Despite some shortcomings, LCD TVs are the dominant type of TV sold and purchased by consumers. The acceptance of LCD TV has accelerated the disappearance of CRT and rear-projection TVs and is also the main reason why plasma TVs are no longer with us.
In recent years, OLED TV, led by LG, has been publicized by many for its “improved” performance as a successor to LCD. However, although it represents a step forward in TV technology, LCD TVs can still take a step forward with the incorporation of
Quantum Dots and QLED refer to the same technology. QLED is a marketing term that Samsung and TCL use in the brand of their Quantum Dot TVs, which combine LED backlighting with Quantum Dots for color enhancement.
What is a quantum dot?
For the purpose of application in TV and video displays, a Quantum Dot is an artificial nanocrystal with semiconductor properties that can be used to improve the brightness and color performance displayed in still images and video on an LCD screen.
The Quantum Dots are emissive particles (a bit like phosphors on a plasma TV), but, in this case, when they are hit with photons by an external light source (in the case of the LCD TV application a blue LED light), each point emits color of a specific bandwidth, determined by its size. The larger points emit a light tilted towards the red and, as the points become smaller, they emit light more inclined towards the green.
When the quantum dots of designated size are grouped together in a structure (we will discuss this later in the next section) and combined with a blue LED light source, they can emit light through the entire color bandwidth required for TV viewing…
Taking advantage of the properties of Quantum Dot, TV manufacturers can improve the brightness and color performance of LCD TVs compared to current capabilities.
How quantum dots can be used in LCD televisions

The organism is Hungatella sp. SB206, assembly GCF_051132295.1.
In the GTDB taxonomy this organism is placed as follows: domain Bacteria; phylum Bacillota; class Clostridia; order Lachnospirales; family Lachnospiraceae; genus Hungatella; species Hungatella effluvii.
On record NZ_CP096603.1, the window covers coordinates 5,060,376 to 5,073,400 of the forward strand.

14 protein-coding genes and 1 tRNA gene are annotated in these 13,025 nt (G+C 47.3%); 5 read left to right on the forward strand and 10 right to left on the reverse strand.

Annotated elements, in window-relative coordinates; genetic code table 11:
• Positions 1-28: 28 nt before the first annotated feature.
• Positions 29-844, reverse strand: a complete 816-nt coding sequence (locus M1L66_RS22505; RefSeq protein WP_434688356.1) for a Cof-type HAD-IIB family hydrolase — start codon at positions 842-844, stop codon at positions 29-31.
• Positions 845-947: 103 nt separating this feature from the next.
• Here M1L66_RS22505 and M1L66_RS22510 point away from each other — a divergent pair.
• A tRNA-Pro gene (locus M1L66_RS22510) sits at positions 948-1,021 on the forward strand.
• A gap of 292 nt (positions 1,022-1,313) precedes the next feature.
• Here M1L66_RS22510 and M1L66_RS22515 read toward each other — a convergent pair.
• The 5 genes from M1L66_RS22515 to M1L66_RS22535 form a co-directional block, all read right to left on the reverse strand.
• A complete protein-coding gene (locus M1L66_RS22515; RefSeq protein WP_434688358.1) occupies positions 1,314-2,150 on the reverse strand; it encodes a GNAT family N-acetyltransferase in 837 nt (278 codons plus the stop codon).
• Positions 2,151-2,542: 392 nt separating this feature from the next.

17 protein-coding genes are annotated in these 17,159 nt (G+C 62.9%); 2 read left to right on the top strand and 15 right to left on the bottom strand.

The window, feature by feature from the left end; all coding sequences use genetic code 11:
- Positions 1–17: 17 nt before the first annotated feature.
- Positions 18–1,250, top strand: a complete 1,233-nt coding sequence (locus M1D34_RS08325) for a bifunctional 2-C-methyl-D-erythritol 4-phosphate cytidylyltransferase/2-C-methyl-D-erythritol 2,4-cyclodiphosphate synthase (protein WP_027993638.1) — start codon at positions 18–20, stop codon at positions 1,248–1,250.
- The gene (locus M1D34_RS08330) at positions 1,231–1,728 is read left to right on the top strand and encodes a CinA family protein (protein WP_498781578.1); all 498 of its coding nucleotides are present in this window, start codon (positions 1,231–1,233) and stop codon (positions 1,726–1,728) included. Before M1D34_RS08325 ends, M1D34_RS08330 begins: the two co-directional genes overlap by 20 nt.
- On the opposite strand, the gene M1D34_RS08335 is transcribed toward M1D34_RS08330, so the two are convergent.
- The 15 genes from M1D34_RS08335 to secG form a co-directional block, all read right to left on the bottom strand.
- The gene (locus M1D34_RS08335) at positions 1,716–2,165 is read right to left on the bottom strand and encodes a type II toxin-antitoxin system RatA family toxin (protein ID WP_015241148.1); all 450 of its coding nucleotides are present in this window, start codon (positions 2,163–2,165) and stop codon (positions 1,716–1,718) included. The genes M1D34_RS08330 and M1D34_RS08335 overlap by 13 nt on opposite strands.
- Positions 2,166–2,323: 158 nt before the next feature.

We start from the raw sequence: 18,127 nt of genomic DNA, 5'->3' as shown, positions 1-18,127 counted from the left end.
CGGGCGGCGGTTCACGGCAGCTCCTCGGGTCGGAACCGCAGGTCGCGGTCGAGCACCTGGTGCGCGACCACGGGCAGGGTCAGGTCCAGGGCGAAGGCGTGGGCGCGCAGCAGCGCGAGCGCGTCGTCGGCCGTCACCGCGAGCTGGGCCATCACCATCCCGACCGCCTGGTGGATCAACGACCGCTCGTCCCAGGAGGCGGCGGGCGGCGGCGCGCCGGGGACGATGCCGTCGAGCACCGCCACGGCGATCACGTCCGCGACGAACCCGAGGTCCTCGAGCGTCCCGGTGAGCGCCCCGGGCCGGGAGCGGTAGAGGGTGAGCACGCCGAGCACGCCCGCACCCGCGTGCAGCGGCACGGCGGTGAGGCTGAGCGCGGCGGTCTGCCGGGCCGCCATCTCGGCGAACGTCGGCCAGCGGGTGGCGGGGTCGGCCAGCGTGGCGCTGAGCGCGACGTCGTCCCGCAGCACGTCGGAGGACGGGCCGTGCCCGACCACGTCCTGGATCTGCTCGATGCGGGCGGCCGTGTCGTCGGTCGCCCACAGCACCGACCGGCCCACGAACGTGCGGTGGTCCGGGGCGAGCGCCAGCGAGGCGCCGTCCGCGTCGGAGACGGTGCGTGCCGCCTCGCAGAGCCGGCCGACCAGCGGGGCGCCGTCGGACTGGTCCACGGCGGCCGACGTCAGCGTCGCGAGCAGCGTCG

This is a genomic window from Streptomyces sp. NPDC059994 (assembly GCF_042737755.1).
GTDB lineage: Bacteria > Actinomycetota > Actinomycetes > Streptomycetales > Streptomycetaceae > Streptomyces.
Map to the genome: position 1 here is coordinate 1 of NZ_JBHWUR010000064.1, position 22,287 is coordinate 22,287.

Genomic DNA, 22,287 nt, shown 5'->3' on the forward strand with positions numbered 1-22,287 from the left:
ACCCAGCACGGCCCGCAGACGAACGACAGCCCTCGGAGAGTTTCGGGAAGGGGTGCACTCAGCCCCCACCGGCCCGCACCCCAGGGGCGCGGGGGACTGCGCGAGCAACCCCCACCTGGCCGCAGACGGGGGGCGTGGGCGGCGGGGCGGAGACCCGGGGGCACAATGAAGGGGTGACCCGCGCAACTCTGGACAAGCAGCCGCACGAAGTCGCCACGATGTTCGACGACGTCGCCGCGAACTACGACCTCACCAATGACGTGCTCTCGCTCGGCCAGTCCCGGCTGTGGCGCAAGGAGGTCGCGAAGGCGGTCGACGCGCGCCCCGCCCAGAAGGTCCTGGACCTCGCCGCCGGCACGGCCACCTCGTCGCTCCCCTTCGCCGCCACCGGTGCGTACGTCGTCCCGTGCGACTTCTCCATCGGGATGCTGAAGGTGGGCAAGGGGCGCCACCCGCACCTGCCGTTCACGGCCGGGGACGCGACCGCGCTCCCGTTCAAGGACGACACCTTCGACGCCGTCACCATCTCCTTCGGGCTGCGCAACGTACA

Once the Quantum Dots have been created, the points of different sizes can be positioned randomly or in an organized way in a casing that can be placed inside an LCD TV (with an LCD TV the points are generally of two dimensions, one optimized for Green the other optimized for red).
- Positioned inside a casing (called Edge Optic) along the edges of the LCD panel between a blue LED light source and the LCD panel (for LED / LCD TV with an illuminated edge).
- On a “film improvement layer” positioned between a blue LED light source and the LCD panel (for Full Array TV or direct light LED / LCD).
- On a chip positioned above blue LED light sources along the edge of an LCD panel (for LED / LCD TVs illuminated by the edge).
However, a blue LED sends light through the Quantum Dots, which are then excited to emit red and green light (which is also combined with blue from the LED light source).
The different colored light then passes through the LCD chips, the colored filters and on the screen to display the images. The added Quantum Dot emission level allows the LCD TV to display a more saturated and wider range of colors than LCD TVs without the added Quantum Dot level.
The effect of adding quantum dots to LCD televisions
TVs and video technologies cannot display the full-color spectrum. With this in mind, the triangles present within that spectrum show how much the various color technologies used in video display devices approach this goal.
As you can see from the reference triangles, LCD TVs that use traditional white LED backlighting or edge lighting show far less than the NTSC color standard adopted in 1953 for color transmission.
However, as you also see, when quantum dots are added to the mix, the color on an LCD TV has the ability to extend far enough to meet the standard NTSC color requirements.
The practical effect: the colors are more saturated and natural. Quantum Dots can also be used to meet the requirements of both HD (rec.709) and Ultra HD (rec.2020 / BT.2020) color standards.
LCD vs OLED
As mentioned in the introduction to this article, LCD TVs are the most common type used by families around the world.
However, LCD TVs have disadvantages in color saturation and black level performance, especially when compared to plasma TVs. The incorporation of black and white LED lighting systems helped in some way, but it was not enough.
In response to these shortcomings, the television industry (mainly LG) has pursued OLED as a solution, since televisions that incorporate OLED technology can produce both a wider color range and an absolute black.